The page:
Livestock production under fire and grazing management

Fire and grazing were historically used on the Great Plains by Native Americans to attract bison. Fire and grazing can be used together on rangelands to increase biodiversity and improve wildlife habitat. From a conservation perspective, there is a general belief that stocking rates must be lower than traditional grazing methods which may compromise livestock production. Conservation practices are important on today's rangelands; therefore, studying animal performance within a conservation-based strategy is essential.

In recent research, scientists evaluated cattle performance associated with a management strategy identified as pyric-herbivory, or fire and grazing. Two different sites in Oklahoma were used; one tallgrass prairie (eight years) and one mixed-grass prairie (11 years). Stocking rates were based on USDA-NRCS recommended rates for each site. For the tallgrass prairie site, traditionally managed pastures were burned entirely every three years. Conservation managed pastures were burned in patches seasonally, completing a burn rotation every three years. For the mixed-grass prairie, traditionally managed pastures were not burned and conservation managed pastures were spring burned every four years. Seasonal grazing by stocker cattle was done for the first four years of the study. Individual weights were taken at the beginning and end of each grazing season to evaluate performance. At the end of year four, stocker cattle were replaced by cow-calf pairs grazing year-long on the tallgrass prairie site. Cow body condition score was determined for each cow monthly, and calves were weighed at birth and weaning to determine calf weight gain.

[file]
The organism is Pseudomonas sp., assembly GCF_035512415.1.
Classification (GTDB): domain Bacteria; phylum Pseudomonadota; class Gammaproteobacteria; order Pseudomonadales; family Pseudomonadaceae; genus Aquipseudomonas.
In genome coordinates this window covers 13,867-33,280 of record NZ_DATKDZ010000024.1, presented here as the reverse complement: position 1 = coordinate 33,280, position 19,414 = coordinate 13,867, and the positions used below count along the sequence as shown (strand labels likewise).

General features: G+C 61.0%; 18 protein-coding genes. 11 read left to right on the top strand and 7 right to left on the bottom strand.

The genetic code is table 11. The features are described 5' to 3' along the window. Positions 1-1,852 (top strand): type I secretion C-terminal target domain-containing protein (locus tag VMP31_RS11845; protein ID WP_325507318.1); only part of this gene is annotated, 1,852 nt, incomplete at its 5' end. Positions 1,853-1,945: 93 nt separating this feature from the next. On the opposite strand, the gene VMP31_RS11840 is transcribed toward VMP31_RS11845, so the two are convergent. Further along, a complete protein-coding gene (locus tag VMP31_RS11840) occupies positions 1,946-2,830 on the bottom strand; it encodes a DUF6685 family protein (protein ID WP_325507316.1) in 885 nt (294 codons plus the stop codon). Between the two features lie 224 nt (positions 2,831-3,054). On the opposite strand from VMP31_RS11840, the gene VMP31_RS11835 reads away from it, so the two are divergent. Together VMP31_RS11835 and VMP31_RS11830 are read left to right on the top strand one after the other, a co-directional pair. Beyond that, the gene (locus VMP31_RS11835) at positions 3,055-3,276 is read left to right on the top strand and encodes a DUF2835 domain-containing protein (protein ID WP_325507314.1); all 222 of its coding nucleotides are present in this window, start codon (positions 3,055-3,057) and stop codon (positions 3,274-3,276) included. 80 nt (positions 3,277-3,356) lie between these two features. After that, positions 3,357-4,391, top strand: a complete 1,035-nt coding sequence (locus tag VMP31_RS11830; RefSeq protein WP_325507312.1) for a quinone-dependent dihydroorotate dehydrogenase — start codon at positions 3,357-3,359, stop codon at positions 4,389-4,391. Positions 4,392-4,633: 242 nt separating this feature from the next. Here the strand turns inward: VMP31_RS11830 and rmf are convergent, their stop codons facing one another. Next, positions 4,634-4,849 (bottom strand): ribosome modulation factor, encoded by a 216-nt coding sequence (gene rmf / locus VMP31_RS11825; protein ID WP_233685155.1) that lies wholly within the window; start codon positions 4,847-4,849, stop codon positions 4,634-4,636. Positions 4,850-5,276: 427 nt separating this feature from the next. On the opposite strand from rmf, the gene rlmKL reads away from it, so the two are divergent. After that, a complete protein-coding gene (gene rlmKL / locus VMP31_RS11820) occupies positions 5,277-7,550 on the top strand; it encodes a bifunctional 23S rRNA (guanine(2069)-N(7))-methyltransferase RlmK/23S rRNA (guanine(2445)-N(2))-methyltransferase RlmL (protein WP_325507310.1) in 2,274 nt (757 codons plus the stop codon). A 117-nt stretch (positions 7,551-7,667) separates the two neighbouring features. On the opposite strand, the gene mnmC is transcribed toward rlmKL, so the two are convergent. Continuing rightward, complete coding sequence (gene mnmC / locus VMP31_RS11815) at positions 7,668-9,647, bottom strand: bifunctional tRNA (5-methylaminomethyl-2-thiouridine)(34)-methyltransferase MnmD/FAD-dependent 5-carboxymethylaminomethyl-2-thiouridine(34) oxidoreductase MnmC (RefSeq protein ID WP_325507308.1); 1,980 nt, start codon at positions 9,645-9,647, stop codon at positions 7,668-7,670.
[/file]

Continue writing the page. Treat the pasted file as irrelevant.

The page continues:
For the first four years, animal performance did not differ between traditional management and conservation-based management for either site. For the remaining four years at the tallgrass site, calf weaning weights and cow BCS were similar. However, on the conservation-based managed tallgrass prairie, calf weaning weights were more uniform. For the remainder of the 11 years at the mixed-grass site, stocker cattle gained 48 lbs. more per animal with conservation-based grazing management.

On the tallgrass prairie, traditional and conservation-based management were not different; there was no loss in production using conservation-based management. On the mixed-grass prairie, conservation-based management cattle gained more weight than cattle managed traditionally during the final seven years. This difference was attributed to periodic burning.  Cattle on pastures that were patch-burned had access to recently burned areas which provided higher quality forage. Conservation-based management may not cause a loss in cattle production, and in some cases may result in increased weight gains and less variation in production.

Source: Wesley Hartmann